MINNEAPOLIS--For religious reasons, a woman insists on wearing a button depicting an aborted fetus to work.
A member of the Church of Body Modification claims religious discrimination because of her company's policy against visible piercings and tattoos.
A man refuses to sign his company's diversity policy because he says it crosses the line from promoting respect into actually endorsing homosexuality, which goes against his religious values.
All these cases have tested the limits of religious accommodation in the workplace. This nation guarantees freedom of religion, but where is the line drawn?
When does freedom to proselytize, for example, cross the line, becoming harassment?
These issues are coming up more frequently in the United States; the number of annual religious discrimination complaints has risen nearly 50 percent over the past 10 years, according to 2006 statistics from the Equal Opportunity Employment Commission.
Michelle Weber, assistant program director for the religious diversity in the workplace program at the Tanenbaum Center for Interreligious Understanding in New York, said the current social and political climate plays as much of a role in the increase as the changing demographics and the influx of immigrants from a wider variety of religious backgrounds.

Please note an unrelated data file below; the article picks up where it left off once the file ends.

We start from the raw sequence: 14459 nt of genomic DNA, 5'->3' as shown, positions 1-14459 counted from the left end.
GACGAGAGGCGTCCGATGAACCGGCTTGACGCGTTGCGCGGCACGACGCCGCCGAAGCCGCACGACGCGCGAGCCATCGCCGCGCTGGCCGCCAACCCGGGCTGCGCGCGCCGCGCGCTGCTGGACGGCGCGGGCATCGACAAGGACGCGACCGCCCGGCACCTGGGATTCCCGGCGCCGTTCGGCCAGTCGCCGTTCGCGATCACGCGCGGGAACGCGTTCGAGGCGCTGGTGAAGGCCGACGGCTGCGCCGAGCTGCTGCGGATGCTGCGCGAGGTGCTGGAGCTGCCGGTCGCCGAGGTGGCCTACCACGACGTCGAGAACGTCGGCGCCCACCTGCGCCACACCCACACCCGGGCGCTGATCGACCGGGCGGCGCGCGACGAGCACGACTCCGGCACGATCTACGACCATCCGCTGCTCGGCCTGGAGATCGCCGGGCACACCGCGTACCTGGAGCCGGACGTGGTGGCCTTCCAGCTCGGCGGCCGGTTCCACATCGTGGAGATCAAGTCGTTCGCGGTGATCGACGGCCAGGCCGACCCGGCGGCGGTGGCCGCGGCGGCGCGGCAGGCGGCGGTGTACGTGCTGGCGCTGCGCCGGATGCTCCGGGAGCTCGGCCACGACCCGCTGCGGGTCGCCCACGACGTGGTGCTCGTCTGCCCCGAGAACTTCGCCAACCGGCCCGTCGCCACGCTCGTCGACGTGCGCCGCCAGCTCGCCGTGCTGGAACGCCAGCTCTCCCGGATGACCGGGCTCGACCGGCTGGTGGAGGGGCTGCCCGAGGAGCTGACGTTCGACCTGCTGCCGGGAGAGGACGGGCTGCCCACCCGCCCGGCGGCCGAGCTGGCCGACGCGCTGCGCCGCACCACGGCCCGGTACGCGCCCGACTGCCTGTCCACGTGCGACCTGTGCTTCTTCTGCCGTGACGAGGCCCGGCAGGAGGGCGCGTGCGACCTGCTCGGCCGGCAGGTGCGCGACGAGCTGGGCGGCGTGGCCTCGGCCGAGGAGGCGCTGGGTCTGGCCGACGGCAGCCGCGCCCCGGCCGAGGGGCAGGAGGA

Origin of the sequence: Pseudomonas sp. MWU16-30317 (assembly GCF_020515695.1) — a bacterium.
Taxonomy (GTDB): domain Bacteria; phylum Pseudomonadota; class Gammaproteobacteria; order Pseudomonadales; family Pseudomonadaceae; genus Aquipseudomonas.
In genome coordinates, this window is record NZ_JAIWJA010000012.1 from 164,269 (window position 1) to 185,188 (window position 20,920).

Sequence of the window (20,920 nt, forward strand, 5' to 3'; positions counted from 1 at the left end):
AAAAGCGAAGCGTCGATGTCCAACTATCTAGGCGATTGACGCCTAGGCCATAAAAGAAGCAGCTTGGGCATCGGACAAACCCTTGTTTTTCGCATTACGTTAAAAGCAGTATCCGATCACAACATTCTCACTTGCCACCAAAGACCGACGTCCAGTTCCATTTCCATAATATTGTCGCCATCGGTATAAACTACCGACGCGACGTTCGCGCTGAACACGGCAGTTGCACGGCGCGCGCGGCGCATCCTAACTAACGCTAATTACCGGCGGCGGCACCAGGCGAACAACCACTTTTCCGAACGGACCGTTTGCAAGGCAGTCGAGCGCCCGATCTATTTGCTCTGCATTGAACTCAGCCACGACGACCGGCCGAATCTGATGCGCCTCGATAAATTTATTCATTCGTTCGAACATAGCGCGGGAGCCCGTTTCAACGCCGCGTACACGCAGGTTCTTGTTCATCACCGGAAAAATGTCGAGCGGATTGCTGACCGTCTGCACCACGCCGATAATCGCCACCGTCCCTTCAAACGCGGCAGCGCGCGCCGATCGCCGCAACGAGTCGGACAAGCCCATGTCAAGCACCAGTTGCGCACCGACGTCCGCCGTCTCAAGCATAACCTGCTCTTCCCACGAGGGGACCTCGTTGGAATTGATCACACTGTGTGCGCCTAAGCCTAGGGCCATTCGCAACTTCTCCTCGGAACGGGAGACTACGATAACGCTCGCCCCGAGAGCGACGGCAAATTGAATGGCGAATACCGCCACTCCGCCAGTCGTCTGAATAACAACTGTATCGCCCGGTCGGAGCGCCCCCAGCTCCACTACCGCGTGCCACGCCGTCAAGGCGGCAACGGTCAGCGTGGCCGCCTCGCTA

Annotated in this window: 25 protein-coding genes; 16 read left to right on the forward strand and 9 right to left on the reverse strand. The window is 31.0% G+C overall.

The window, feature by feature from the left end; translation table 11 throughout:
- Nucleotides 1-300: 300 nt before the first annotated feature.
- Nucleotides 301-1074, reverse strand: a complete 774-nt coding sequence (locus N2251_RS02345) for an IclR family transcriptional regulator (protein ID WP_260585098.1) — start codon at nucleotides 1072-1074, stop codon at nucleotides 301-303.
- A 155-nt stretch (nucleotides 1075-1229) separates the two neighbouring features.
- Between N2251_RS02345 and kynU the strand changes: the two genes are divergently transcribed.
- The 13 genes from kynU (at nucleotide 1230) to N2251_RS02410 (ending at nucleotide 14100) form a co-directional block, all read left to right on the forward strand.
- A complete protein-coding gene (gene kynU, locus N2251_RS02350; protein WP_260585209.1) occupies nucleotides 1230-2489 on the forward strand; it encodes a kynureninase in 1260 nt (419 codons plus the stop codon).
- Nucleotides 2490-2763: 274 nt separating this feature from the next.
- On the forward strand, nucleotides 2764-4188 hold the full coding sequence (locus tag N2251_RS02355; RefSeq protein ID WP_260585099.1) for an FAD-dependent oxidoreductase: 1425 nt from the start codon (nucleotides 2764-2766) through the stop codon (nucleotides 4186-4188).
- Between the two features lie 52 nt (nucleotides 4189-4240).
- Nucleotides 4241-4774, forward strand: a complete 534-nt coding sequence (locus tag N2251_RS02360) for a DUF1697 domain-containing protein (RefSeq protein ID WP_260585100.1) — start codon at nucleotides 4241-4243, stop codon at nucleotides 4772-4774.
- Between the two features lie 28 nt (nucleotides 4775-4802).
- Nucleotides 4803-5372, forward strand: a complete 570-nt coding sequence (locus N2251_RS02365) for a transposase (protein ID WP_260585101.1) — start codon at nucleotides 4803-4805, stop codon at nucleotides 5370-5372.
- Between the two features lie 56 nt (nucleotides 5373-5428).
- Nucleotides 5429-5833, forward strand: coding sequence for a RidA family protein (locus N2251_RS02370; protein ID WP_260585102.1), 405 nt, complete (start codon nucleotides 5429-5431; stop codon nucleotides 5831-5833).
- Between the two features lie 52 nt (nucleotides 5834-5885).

"We have a lot of leaders who are very open about the fact that their religion is important to them," she said. "If the President is bringing what he believes to his job every day, it leads people to maybe be a bit more vocal."
Under Title VII of the Civil Rights Act of l964, a company that employs 15 or more people must reasonably accommodate employees' sincerely held religious practices unless doing so would impose an undue hardship on the employer.
But the meaning of "reasonable accommodation" and "undue hardship" are up for interpretation.